If it is so bad that there are more than 12 holes per ten linier feet then you may need to take drastic measures. However, I have never seen nor has any of my counterparts ( 50 + years) seen an infestation that was structuraly damaging. I suggest the soap thing, and if that fails you need to either get the right meds (if your State allows) or call someone who is licenced to treat such things.

Best of luck to you.:slight_smile:

Boric acid works good too.

Thank you for all this useful advice. The pest control company seems to have got rid of them and I also bought some Suspend for control next year.

Boric acid aka roach powder. Now that would have been a cheaper option!

Anyway, I am now filling the holes and painting.

One question on Suspend for tallen. I am thinking of using some of this to spray the border of my property to repel other insects (like the pest control company does). Do you have any advice regarding how much I should spray and where (how high on the wall, ground, doors, windows etc.)? Is a thorough spray (using gallons) better than smaller, more regular sprays (say a gallon a time, every now and again). The instructions advise a thorough wetting, but I feel uncomfortable laying so much of the chemical down.

.75-1.5 oz to the gallon around the perimeter of the home 2 feet up and 3 feet out, around windows and any other openings ie. gas lines etc. You may also use it inside, but I would use the 1oz per gallon (.04 )dillution for that.**I am sure the suspend came with a label. It is always best to read that until you completly understand it and then you will know exactly what to do.

Here **is the label.

Goto go.

Thank you.

Agreed … as long as they havent gotten to any structural framing members. Need to look closely if there are signs of activity.


Now I know what they are called carpenter bees.
check out the image of two boring holes which are in the exact location of the siding.


Now I know what they are called carpenter bees.
check out the image of two boring holes which are in the exact location of the siding.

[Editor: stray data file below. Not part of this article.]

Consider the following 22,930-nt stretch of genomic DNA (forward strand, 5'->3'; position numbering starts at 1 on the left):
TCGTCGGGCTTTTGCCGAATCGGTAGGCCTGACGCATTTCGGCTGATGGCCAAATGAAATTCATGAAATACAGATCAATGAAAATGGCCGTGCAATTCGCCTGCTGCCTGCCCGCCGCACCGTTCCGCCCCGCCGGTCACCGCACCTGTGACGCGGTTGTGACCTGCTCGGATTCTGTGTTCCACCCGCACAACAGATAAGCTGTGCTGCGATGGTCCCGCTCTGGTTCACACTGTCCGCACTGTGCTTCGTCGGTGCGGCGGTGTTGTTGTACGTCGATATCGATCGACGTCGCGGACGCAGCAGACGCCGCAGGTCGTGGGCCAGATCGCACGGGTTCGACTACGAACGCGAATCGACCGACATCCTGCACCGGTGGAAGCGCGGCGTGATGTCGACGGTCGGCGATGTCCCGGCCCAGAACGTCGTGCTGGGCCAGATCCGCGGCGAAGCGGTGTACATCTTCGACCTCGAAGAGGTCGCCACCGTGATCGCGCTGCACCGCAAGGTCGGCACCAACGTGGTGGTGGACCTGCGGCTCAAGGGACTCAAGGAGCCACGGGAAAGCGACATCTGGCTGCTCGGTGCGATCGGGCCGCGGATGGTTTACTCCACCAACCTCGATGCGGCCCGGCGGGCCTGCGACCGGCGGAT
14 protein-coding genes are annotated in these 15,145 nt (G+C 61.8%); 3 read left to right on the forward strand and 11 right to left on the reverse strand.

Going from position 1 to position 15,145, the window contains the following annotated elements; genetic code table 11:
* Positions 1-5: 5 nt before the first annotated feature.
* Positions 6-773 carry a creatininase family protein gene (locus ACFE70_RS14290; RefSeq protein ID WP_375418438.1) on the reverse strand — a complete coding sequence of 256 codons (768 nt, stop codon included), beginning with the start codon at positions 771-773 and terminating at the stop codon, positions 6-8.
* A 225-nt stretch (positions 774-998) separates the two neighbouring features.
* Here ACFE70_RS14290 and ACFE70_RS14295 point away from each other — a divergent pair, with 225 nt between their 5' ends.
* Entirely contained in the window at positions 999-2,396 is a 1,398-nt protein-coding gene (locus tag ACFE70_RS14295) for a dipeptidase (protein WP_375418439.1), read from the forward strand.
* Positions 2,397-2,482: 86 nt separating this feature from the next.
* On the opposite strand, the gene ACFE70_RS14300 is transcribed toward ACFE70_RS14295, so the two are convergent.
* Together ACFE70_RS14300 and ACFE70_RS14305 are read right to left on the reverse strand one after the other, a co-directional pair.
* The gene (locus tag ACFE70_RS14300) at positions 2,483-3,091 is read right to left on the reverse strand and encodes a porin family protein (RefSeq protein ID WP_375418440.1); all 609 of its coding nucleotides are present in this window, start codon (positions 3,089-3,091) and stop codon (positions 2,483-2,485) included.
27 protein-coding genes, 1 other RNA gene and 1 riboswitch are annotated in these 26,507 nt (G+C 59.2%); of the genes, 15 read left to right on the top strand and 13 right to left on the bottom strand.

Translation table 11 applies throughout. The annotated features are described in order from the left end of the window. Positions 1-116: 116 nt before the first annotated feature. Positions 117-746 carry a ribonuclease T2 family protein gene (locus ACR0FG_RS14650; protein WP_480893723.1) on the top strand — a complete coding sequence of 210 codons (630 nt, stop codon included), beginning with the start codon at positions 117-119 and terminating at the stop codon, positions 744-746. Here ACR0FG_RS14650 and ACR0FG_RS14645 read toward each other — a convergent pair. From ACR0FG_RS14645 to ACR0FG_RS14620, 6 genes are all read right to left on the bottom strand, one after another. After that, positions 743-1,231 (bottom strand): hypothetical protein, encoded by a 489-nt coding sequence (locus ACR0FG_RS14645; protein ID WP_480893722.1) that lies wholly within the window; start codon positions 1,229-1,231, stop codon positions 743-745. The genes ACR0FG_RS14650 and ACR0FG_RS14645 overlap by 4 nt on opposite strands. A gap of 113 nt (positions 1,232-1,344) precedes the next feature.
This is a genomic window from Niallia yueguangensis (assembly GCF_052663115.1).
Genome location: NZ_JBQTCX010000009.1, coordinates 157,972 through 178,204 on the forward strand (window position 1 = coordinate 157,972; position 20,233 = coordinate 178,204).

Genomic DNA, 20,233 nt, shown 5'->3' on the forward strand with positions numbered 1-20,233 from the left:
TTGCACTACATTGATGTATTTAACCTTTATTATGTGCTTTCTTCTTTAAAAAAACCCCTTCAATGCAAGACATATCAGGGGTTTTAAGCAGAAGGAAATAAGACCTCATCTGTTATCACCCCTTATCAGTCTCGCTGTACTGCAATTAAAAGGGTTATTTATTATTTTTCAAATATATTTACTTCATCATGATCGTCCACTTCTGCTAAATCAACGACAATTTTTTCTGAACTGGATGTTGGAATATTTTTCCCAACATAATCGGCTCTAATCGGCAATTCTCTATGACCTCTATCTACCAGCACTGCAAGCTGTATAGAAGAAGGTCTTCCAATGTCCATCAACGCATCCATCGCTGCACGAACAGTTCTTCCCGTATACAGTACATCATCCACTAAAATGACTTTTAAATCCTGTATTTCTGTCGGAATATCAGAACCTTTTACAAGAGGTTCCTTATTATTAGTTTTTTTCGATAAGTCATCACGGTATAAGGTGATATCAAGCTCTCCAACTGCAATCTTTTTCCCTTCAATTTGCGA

That’s an old Amish trick…

The Amish rid themselves of the Carpenter bee problem by taking a small bucket or paint pail and fill it half way with water. Add a couple of squirts of a liquid soap into the pail and hang it next to or beneath the holes that have been made by the bees. You can hang the pail with a screw hook or nail. The bees are attracted to the pail of water and once they taken a dip into the pail they can no longer fly because the soap coats their wings. You got it—no more bee or holes to deal with.

All the pest guys tell me (and all the things I read) that carpenter bees don’t work on ‘treated’ lumber or painted lumber.

So why, then, do I find so many 3/8" holes in treated lumber that’s been painted.


Jae… you are confusing them with the “Mennonite Drill-bit Beetle”

(right side in pic)…

Short story, kill or treat these bees yourself. There is no ‘‘cure all’’ product.

Best thing when they’re active to swat them with tennis rackets. Get a torch and stick it the hole. Fill the hole while they’re in it.

Yes they’ll eat through paint and PT wood. Of course they prefer the dried aged soft wood. If the PT is dry or aged, they’ll go for it, wet PT not so much.

These guys have pheromones and will migrate back. It’s a pain to control them. Causing structural damage? Not really, it’d take a lot. Diging through siding and causing moisture damage, more likely.

This is my experience here in Georgia. Don’t remeber them being a problem in MI or FL when I used to live there?

Oh, OK…now I understand. Thank you so very much…:smiley: